I say that because he doesn't like to play with more that one or at the most two boys at a time. "It just never works out" he says. He doesn't like to have to choose which boy to play with when they both want to do something different. He will frequently come home from one of the boys houses because he does't agree with or like how they are playing. He seems to get along with most boys, he gets invited to spend the night and go places with his friend and their families and does fine. Its just when he is in large groups that he "doesn't do well" (my husbands words).
According to my husband, when they were doing some writing activity with the boy scouts, he couldn't write as well, or spell and needed my husbands help alot. He was not focused and was easily distracted. I told my husband that things would come when he was ready, and to rush would be to make things terribly frustrating for both my son and myself.
My husband thinks that I am doing him a disservice by homeschooling and that he need to do more socialization like sports. Every year I ask what sports they want to play sometimes they want to and sometimes they don't. I'm not going to force them, what's the point?!! I feel he get lots of socialization with his one brother and 2 sisters not to mention the neighborhood kids, scouts, grandparents, aunts, uncles and cousins and what ever sport he is currently in. What is everyones thought on this? I could use some encouragement that I am doing the right thing by homeschooling. I think I am. But please post your thoughts even if you don't agree.

Thanks,
This is my first post on here and a desperate one at that.
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Ramona
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Joined: 15 Aug 2006
Posts: 418

PostPosted: Wed May 06, 2009 9:32 am    Post subject: Maybe, maybe not Reply with quote

Hmm.

Interesting! Smile

jules88 wrote:
My husband was working in the front yard and noticed my son "just standing around". So, he asked me to come and see. I saw him kicking the ball.


So it sounds like the two of you need to spend some time together over the next few months observing, so that you'll both see the same things instead of having dueling observations.

jules88 wrote:
My husband think that we should revisit the "public school" idea because he seems to be shy around lots of kids and my husband doesn't like to see him not "included". I put that in quotes because I don't think he is left out I think that he choses to not participate.


Could be! My (happily always homeschooled) kids once asked me not to take them to playgrounds where there were any kids from other families because they had much more fun playing without others. I did it for a little while and then gradually started teaching them rules for sharing the playground successfully with others, getting along with crowds, waiting their turn, etc., etc. As it is, they always get lots of playgrounds to themselves because we go during the school day. But when others are there or come while we're there I remind them to share and get along.

Also, when we were kids it looked to me like my younger brother did a lot of standing around not being included in the neighborhood sports, yet his memory is that he felt completely included and had a blast with those guys. (We were all in public school together.)

jules88 wrote:
...he doesn't like to play with more that one or at the most two boys at a time. "It just never works out" he says.


So I'd say the homeschooled child isn't the only one who needs to be taught to get along with groups. (I wouldn't try to teach all the others, but maybe two or three at a time when they come over to my house.) I would talk it over with my child and try to help him figure out how to relate to people who are less mature and less educated than he is. I suspect he will have to deal with that all the rest of his life.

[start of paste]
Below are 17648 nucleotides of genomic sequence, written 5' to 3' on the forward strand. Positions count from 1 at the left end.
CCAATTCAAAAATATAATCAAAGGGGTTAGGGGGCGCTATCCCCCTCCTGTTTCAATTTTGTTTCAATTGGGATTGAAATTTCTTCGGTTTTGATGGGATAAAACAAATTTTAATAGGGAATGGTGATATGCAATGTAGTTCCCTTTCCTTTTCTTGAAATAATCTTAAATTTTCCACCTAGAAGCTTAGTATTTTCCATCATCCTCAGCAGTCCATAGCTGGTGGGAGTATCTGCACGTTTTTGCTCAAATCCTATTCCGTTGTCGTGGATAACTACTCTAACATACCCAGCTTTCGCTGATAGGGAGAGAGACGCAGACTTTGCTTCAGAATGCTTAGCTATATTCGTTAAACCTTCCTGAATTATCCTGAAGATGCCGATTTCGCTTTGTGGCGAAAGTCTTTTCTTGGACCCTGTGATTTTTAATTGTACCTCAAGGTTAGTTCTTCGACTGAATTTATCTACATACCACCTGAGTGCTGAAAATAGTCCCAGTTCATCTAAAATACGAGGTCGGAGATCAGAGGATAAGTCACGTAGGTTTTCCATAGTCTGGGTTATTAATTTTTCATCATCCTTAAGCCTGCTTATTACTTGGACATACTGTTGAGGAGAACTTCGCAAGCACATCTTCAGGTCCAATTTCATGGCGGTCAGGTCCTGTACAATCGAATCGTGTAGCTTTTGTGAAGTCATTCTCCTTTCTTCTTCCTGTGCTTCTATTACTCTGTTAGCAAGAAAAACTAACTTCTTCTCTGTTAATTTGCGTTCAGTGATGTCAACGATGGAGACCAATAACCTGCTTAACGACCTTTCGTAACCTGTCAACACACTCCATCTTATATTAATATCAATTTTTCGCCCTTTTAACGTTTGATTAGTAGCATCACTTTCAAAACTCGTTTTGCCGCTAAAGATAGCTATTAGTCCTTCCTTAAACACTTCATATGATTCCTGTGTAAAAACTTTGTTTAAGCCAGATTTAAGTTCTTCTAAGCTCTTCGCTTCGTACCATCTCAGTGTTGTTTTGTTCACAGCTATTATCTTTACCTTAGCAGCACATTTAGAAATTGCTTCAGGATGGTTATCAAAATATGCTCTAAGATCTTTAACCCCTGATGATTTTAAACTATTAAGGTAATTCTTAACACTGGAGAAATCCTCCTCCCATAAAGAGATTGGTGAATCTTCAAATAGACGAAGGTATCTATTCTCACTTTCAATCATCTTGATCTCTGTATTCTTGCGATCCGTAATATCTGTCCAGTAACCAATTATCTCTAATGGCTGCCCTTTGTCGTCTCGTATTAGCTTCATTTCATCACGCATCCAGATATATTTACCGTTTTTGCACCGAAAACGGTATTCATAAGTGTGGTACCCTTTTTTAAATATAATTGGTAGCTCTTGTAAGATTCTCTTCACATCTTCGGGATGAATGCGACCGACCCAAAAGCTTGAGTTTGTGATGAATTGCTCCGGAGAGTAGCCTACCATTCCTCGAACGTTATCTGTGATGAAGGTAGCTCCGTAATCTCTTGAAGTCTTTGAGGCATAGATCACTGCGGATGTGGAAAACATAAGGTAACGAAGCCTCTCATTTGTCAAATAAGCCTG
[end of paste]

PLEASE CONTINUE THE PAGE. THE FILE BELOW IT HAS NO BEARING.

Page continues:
jules88 wrote:
He doesn't like to have to choose which boy to play with when they both want to do something different.


Oh, I sympathize with him! One of the most vivid memories from my childhood is the two girls who lived on either side of my house coming over separately and telling me not to play with the other one! Mostly they were best friends (they had lived there before I moved in) but they would have fights. I learned from my religious upbringing to tell them I liked them both and I was going to play with them both, whether separately or all together.

jules88 wrote:
He will frequently come home from one of the boys houses because he does't agree with or like how they are playing.


This might be something to discuss with your husband. What should your family's values be? Are you going to praise him for walking away when he's uncomfortable and standing alone above the fray? Or are you going to teach him to be a team player?

jules88 wrote:
...when he is in large groups...he "doesn't do well" (my husbands words).


Home educating gives us as parents the opportunity to teach our kids everything they need to know, whether social or whatever. We don't have to use the sink-or-swim method. Tell your husband that teaching your son by precept and example is more effective than letting him figure things out from a crowd of immature kids his own age. Work together on teaching him specifically how the two of you would like to see him behave in a large group.

jules88 wrote:
According to my husband, when they were doing some writing activity with the boy scouts, he couldn't write as well, or spell and needed my husbands help alot.


Maybe he can write and spell as well as the others but is aware of his own imperfections and dissatisfied with them and wants older, more experienced people to help him improve himself as he goes along. Maybe the other boys can't write or spell any better than your son but have no idea that they're doing it badly and are unwilling to accept good advice or improve themselves.

My .02,
Ramona
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marf1273
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Joined: 21 May 2009
Posts: 10

PostPosted: Sat May 23, 2009 1:08 am    Post subject: Reply with quote

It really doesn’t matter. As long as the child gets to interact with kids not necessarily his age every now and then, he’ll be fine growing up with adults. For small children, though, parents have to make sure that their kids play and socialize with other kids from time to time. This is important especially for couples with only one child.